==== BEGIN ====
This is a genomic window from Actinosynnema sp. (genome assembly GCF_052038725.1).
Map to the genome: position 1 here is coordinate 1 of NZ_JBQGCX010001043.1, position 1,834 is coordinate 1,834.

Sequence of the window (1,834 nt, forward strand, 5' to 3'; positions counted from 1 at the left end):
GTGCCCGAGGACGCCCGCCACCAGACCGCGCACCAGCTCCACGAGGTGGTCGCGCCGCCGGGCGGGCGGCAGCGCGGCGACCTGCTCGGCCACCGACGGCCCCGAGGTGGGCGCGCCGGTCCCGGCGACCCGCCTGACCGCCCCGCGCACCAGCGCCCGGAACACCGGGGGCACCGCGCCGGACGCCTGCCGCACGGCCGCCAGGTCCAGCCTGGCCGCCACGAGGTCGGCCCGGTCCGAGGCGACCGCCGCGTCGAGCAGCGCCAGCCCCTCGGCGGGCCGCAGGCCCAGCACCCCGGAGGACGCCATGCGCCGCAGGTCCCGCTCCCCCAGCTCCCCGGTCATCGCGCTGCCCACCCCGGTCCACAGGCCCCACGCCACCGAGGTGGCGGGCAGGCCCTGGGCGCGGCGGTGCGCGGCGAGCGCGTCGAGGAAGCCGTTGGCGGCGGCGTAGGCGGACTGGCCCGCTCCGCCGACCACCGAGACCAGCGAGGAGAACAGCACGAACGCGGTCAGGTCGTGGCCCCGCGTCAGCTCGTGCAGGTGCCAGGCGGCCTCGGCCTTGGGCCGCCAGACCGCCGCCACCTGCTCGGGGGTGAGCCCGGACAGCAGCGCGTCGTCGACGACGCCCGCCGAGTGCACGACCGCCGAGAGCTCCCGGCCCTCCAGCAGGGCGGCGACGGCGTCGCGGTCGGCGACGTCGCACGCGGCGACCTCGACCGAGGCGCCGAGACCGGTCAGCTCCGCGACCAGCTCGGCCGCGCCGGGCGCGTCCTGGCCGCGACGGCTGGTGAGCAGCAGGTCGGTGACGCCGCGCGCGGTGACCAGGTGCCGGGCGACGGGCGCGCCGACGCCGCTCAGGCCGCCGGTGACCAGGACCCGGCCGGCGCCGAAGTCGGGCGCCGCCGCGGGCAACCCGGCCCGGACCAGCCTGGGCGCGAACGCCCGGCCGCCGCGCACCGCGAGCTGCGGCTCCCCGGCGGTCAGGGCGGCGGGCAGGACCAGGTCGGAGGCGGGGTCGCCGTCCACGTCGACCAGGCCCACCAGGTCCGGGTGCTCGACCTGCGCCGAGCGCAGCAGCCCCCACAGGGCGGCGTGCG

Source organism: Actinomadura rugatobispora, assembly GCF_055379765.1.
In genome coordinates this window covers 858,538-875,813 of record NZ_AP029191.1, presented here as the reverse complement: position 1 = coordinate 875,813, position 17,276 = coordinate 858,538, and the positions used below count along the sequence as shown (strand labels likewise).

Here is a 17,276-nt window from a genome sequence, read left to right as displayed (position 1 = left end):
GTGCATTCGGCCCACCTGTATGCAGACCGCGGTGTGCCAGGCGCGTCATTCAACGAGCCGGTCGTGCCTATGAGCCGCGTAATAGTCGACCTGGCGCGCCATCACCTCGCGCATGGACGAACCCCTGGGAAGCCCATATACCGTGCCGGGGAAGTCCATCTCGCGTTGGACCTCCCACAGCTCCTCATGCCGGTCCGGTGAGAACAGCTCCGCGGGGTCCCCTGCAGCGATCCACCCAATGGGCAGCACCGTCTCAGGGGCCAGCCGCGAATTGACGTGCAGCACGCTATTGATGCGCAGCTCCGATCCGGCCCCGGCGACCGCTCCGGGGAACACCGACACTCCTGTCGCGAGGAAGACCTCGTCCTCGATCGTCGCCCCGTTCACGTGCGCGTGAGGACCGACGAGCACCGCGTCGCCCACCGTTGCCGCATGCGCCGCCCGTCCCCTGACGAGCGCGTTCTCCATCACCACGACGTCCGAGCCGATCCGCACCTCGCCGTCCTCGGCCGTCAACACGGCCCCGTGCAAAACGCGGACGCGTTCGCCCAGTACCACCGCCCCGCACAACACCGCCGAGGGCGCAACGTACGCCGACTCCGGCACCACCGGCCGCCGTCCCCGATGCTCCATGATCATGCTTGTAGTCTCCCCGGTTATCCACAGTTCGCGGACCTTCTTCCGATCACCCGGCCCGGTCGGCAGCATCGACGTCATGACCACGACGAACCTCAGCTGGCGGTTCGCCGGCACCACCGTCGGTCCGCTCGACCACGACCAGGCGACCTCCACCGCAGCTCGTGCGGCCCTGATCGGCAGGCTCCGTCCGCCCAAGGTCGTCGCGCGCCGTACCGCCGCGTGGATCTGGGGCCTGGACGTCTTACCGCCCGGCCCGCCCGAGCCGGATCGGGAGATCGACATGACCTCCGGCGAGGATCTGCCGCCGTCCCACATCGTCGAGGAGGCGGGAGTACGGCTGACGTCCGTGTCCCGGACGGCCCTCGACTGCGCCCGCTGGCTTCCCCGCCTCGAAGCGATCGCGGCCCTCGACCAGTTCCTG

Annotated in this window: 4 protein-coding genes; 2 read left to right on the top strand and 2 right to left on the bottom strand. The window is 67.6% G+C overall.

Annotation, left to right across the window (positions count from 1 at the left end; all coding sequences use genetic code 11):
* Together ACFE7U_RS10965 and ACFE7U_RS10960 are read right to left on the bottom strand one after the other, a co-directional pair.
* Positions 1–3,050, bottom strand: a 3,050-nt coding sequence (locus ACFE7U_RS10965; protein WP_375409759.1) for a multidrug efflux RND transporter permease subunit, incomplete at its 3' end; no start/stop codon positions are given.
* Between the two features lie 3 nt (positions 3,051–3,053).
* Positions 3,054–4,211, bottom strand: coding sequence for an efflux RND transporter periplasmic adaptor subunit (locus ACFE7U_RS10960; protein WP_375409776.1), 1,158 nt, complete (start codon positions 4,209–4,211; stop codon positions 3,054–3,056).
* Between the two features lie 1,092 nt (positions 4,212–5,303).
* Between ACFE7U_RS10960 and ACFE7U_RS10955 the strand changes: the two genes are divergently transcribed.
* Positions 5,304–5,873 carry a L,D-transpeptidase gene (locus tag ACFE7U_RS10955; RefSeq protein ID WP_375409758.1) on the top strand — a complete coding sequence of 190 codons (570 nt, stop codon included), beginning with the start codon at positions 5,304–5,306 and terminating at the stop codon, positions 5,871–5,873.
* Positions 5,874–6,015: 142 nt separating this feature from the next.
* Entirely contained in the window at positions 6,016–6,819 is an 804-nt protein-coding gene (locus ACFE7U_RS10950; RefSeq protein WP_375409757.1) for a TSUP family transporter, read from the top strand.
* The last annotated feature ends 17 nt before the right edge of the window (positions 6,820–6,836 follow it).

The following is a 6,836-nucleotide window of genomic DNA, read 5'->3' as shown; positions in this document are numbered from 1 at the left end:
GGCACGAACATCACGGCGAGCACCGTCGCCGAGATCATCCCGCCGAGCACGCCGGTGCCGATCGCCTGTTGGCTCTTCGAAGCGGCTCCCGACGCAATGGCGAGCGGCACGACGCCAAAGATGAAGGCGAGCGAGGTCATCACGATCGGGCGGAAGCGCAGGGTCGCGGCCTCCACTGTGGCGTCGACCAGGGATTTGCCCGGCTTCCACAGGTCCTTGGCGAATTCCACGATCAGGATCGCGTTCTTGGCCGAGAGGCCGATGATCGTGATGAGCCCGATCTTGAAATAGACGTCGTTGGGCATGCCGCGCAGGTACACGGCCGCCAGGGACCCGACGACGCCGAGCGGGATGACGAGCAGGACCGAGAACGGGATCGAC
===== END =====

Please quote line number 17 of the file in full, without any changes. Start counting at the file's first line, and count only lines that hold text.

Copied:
* Positions 5,304–5,873 carry a L,D-transpeptidase gene (locus tag ACFE7U_RS10955; RefSeq protein ID WP_375409758.1) on the top strand — a complete coding sequence of 190 codons (570 nt, stop codon included), beginning with the start codon at positions 5,304–5,306 and terminating at the stop codon, positions 5,871–5,873.